Kenya Colony, for the British at least, has customarily been imagined as a place of wealthy settler-farmers, sun-lit panoramas and the adventure of safari. Yet for the majority of Europeans who went there life was very different. This book offers an unprecedented new account of what was – supposedly – the most picturesque of Britain’s colonies overseas. While Kenya’s romantic reputation has served to perpetuate the notion that Europeans enjoyed untroubled command, what the lives of Kenya’s white insane powerfully describe are stories of conflict, immiseration, estrangement and despair. Crucially, Europeans who became impoverished in Kenya or who transgressed the boundary lines separating colonizer from colonized subverted the myth that Europeans enjoyed a natural right to rule. Because a deviation from the settler ideal was politically problematic, therefore, Europeans who failed to conform to the collective self-image were customarily absented, from the colony itself in the first instance and latterly from both popular and scholarly historical accounts. Bringing into view the lives of Kenya’s white insane makes for an imaginative and intellectual engagement with realms of human history that, so colonial ideologies would have us believe, simply were not there. Tracing the pathways that led an individual to the hospital gates, meanwhile, shows up the complex interplay between madness and marginality in a society for which deviance was never intended to be managed but comprehensively denied.
Pupils’ transgression and the spectre of university
Alan S. Ross
Violent aspirations: pupils’ transgression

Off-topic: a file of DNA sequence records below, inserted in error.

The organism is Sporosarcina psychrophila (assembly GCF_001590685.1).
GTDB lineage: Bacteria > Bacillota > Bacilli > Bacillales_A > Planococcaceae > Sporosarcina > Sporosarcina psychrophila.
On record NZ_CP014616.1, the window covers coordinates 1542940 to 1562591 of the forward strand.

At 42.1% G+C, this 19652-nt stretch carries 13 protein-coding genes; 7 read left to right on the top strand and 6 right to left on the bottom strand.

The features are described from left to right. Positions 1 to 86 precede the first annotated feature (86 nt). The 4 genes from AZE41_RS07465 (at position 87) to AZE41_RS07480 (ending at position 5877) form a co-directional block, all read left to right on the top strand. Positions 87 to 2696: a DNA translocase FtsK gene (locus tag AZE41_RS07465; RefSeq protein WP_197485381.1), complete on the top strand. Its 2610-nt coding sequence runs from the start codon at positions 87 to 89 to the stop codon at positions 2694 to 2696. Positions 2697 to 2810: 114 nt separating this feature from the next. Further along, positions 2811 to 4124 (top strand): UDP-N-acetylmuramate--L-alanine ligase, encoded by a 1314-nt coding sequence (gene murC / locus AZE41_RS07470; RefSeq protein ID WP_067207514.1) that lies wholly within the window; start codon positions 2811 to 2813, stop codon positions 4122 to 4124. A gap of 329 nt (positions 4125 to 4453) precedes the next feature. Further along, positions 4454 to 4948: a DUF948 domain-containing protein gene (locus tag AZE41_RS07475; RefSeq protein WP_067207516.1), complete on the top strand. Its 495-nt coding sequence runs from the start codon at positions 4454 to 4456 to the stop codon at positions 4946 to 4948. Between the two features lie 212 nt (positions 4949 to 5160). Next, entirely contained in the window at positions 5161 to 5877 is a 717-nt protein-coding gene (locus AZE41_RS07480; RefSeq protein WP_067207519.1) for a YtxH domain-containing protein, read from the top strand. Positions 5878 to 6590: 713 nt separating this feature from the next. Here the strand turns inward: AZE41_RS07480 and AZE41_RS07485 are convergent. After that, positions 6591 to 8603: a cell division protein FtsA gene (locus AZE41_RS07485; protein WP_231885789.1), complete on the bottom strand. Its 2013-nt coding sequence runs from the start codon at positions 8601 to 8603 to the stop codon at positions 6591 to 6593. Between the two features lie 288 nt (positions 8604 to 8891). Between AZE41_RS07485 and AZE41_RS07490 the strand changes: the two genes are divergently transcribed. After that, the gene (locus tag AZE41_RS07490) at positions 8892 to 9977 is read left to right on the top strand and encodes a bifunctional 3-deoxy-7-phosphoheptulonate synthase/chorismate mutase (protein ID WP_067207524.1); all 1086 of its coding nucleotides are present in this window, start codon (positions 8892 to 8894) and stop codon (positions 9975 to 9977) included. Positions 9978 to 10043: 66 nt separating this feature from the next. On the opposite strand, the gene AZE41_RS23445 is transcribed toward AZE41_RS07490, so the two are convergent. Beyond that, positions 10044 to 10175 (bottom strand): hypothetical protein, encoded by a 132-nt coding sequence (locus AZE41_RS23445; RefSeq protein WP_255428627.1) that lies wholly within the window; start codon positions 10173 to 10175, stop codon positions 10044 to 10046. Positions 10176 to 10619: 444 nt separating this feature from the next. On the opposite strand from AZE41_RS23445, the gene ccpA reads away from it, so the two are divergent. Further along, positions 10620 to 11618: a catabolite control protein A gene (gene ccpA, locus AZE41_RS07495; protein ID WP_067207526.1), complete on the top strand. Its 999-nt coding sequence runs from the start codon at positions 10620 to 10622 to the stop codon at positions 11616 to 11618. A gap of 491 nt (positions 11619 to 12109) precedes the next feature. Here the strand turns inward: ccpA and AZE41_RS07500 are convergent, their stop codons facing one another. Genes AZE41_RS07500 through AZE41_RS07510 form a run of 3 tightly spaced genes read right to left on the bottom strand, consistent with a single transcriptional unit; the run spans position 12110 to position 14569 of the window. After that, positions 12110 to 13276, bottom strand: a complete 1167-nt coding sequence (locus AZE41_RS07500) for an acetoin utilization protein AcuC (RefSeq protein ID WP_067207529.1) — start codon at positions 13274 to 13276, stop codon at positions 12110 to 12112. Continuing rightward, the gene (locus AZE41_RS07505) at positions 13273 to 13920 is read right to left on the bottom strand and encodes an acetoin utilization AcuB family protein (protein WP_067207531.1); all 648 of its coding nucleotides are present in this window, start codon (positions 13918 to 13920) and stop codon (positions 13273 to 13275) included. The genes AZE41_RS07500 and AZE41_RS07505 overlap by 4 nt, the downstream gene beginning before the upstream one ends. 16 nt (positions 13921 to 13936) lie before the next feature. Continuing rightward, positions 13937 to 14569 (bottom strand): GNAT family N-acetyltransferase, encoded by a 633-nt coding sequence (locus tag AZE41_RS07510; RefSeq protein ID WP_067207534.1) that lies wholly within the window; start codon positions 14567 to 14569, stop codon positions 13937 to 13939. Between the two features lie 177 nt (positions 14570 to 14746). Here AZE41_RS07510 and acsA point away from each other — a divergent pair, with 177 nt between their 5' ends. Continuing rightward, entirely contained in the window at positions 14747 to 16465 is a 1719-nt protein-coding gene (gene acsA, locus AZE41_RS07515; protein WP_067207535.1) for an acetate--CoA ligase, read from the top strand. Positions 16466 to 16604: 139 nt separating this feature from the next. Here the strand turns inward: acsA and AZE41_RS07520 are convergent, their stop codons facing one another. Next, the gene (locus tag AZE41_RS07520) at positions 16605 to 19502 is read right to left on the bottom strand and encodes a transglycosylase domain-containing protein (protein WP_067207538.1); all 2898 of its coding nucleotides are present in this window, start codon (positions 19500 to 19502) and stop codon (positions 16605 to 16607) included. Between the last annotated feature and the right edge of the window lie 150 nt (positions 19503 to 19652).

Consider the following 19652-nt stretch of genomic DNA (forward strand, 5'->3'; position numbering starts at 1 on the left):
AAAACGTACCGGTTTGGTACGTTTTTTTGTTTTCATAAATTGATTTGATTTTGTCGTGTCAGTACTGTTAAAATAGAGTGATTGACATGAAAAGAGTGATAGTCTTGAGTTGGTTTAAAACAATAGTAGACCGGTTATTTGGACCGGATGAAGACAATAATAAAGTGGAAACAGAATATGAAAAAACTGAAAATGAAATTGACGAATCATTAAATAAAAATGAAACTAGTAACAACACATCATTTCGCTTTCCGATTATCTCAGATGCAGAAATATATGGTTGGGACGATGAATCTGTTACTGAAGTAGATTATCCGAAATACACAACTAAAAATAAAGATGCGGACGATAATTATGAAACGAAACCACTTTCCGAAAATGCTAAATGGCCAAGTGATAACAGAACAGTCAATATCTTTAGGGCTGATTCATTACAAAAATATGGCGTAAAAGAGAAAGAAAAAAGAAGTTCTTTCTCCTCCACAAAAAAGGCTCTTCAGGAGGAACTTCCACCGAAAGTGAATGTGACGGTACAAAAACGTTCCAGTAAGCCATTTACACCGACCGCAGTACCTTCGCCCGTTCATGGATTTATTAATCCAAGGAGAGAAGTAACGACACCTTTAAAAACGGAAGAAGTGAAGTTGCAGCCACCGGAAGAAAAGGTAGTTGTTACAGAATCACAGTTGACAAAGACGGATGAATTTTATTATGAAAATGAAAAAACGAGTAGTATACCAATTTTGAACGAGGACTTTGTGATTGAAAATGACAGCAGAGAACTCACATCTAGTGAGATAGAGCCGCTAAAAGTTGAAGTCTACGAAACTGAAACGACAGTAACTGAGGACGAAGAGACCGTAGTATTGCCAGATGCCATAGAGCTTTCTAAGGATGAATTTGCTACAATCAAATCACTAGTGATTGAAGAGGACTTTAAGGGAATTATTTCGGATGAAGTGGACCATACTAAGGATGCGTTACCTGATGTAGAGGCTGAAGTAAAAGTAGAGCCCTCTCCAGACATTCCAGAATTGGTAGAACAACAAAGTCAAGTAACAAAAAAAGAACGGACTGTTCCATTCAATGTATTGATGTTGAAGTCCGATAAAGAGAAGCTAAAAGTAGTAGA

and the spectre of university
This book has so far been concerned with the function of the school within the
early modern town and, as an intellectual habitat, within the Respublica litteraria.
Pupils have featured as conscientious, if choosy, clients of their region’s educational offer, their behaviour being in line with professional ambitions either
within the context of the early modern town or of the wider employment market for educated men of the Holy Roman Empire’s Protestant regions. At first
sources: as long as sex
was troublesome or taboo it most often took place in secret and
guardians of colonial morality no less than those who undermined it had
much to gain from keeping scandal covered up. In this regard, the dual
endeavour – to prevent and to conceal transgressive sexual unions
- operated in sync, to deny disruptions to the colonial order of things
in appearance if not in actual fact. 10
the British people a colonising race.
Simply for Europeans to have left Europe was transgression of a sort.
While the symbolic significance of the enervated European was particular
to the colonial domain, moreover, it formed nevertheless part of a wider
imperial strain of doubt as teleological visions of progress were
juxtaposed with nightmare scenarios of subversion and collapse. The
of a mortal or
existential threat. Fear of ‘native’ insurrection was echoed
by fear of white transgression. While the delusions of many of the
Europeans admitted to Mathari took ideas around savage Africa to their
(il)logical extreme, others turned these discourses back in on
themselves. In this regard it can hardly be without significance that
while sensitivity to African danger was deemed necessary
’s reaction of shock and disbelief is emblematic of how the omnibus was viewed in the nineteenth-century French cultural imagination: as a place associated with improper female conduct and with different forms of sexual transgression. Many cultural documents present this vehicle as a space of dubious repute, where respectable girls like Claudine could become ‘contaminated’ by the inappropriate behaviour of other, less virtuous women passengers, or, worse, be taken for a woman of loose morals. In fact, by the last quarter of the nineteenth century, despite the fact that many
questions for our understanding of royal ritual. While ritual is generally perceived as a sequence of
intentional gestures within a fairly fixed ceremonial framework,89 here
we have examples of gestures which were not planned, which interrupted an important ceremony, and which were universally admired.
These apparently transgressive tears served as a seal of approval on the
ceremony, proof of its effectiveness in uniting the king with his people.90
Participants’ records of the event have demonstrated the suffusion of
the ceremony with sentiment, the triumph of the